3. ^ Chuang, S., Lee, L., (1997). Food habits of three carnivore species (Viverricula indica, Herpestes urva, and Melogale moschata) in Fushan Forest, Northern Taiwan. J. Zool. Lond. 243: 71–79.
  4. ^ Zhou, Y. B., Zhang, L., Kaneko, Y., Newman, C., & Wang, X. M. (2008). Frugivory and seed dispersal by a small carnivore, the Chinese ferret-badger, Melogale moschata, in a fragmented subtropical forest of central China. Forest Ecology and Management 255 (5): 1595–1603.
  5. ^ Zhang, S., Tang, Q., Wu, X., Liu, Y., Zhang, F., Rupprecht, C. E., & Hu, R. (2009). Rabies in ferret badgers, southeastern China. Emerging infectious diseases: 15 (6): 946. doi: 10.3201/eid1506.081485
  6. ^ Wang, H.; Fuller, T. K. (2003). "Ferret badger Melogale moschata activity, movements, and den site use in southeastern China". Acta Theriologica. 48 (1): 73–78. doi:10.1007/BF03194267.

Further reading

Zhang, S.; Liu, Y., Hou, Y., Zhao, J., Zhang, F., Wang, Y., & Hu, R. (2013). "Epidemic and maintenance of rabies in Chinese ferret badgers (Melogale moschata) indicated by epidemiology and the molecular signatures of rabies viruses". Virologica Sinica. 28 (3): 146–151. doi:10.1007/s12250-013-3316-7. PMID 23689981. Retrieved 27 April 2015.CS1 maint: Multiple names: authors list (link)

Arctocephalus

The genus Arctocephalus consists of fur seals. Arctocephalus translates to "bear head."

Asiatic linsang

The Asiatic linsang (Prionodon) is a genus comprising two species native to Southeast Asia: the banded linsang (Prionodon linsang) and the spotted linsang (Prionodon pardicolor). Prionodon is considered a sister taxon of the Felidae.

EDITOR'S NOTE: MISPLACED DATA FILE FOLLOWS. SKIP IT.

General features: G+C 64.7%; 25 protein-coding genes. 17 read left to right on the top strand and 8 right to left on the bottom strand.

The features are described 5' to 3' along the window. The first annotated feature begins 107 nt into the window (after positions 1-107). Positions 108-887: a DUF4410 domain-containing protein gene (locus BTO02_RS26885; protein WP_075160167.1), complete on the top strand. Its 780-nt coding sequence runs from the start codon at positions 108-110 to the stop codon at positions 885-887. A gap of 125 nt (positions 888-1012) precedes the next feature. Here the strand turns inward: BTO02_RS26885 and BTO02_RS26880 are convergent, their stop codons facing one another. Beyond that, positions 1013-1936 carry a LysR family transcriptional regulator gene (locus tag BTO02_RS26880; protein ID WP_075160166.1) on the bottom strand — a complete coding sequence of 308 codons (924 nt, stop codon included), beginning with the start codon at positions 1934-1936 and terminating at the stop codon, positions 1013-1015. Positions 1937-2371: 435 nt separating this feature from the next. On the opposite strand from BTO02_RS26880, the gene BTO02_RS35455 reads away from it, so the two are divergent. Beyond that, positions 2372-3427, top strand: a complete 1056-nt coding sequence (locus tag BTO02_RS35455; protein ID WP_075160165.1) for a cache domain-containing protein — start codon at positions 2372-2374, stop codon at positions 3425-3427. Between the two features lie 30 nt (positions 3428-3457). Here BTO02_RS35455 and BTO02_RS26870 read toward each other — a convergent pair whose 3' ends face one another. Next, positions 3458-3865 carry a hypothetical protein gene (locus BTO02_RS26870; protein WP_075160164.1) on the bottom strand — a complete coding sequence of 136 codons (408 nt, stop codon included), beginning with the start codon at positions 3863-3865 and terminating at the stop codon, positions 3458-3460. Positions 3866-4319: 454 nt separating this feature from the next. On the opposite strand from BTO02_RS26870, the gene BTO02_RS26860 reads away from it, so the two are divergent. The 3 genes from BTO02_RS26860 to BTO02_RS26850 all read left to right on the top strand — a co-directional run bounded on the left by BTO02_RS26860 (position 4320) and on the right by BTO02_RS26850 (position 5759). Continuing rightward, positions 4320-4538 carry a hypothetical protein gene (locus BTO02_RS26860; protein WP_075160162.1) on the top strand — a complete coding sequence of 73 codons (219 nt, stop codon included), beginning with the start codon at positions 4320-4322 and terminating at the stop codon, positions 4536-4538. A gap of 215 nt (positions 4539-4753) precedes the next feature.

Badger

Badgers are short-legged omnivores in the families Mustelidae (which also includes the otters, polecats, weasels, and wolverines), and Mephitidae (which also includes the skunks). They are not a natural taxonomic grouping, but are united by possession of a squat body adapted for fossorial activity. All belong to the caniform suborder of carnivoran mammals. The 11 species of mustelid badgers are grouped in four subfamilies: Melinae (4 species, including the European badger), Helictidinae (5 species of ferret-badger), Mellivorinae (the honey badger or ratel), and Taxideinae (the American badger); the respective genera are Arctonyx, Meles, Melogale, Mellivora and Taxidea. Badgers include the most basal mustelids; the American badger is the most basal of all, followed succesively by the ratel and Melinae. The two species of Asiatic stink badgers of the genus Mydaus were formerly included within Melinae (and thus Mustelidae), but more recent genetic evidence indicates these are actually members of the skunk family.Badger mandibular condyles connect to long cavities in their skulls, giving resistance to jaw dislocation and increasing their bite grip strength, but in turn limiting jaw movement to hinging open and shut, or sliding from side to side but not the twisting movement possible for the jaws of most mammals.

Badgers have rather short, wide bodies, with short legs for digging. They have elongated, weasel-like heads with small ears. Their tails vary in length depending on species; the stink badger has a very short tail, while the ferret badger's tail can be 46–51 cm (18–20 in) long, depending on age. They have black faces with distinctive white markings, grey bodies with a light-coloured stripe from head to tail, and dark legs with light-coloured underbellies. They grow to around 90 cm (35 in) in length including tail.

The European badger is one of the largest; the American badger, the hog badger, and the honey badger are generally a little smaller and lighter. Stink badgers are smaller still, and ferret badgers smallest of all. They weigh around 9–11 kg (20–24 lb), with some Eurasian badgers around 18 kg (40 lb).

Catopuma

Catopuma is a genus containing two Asian small wild cat species, the bay cat (C. badia) and the Asian golden cat (C. temminckii).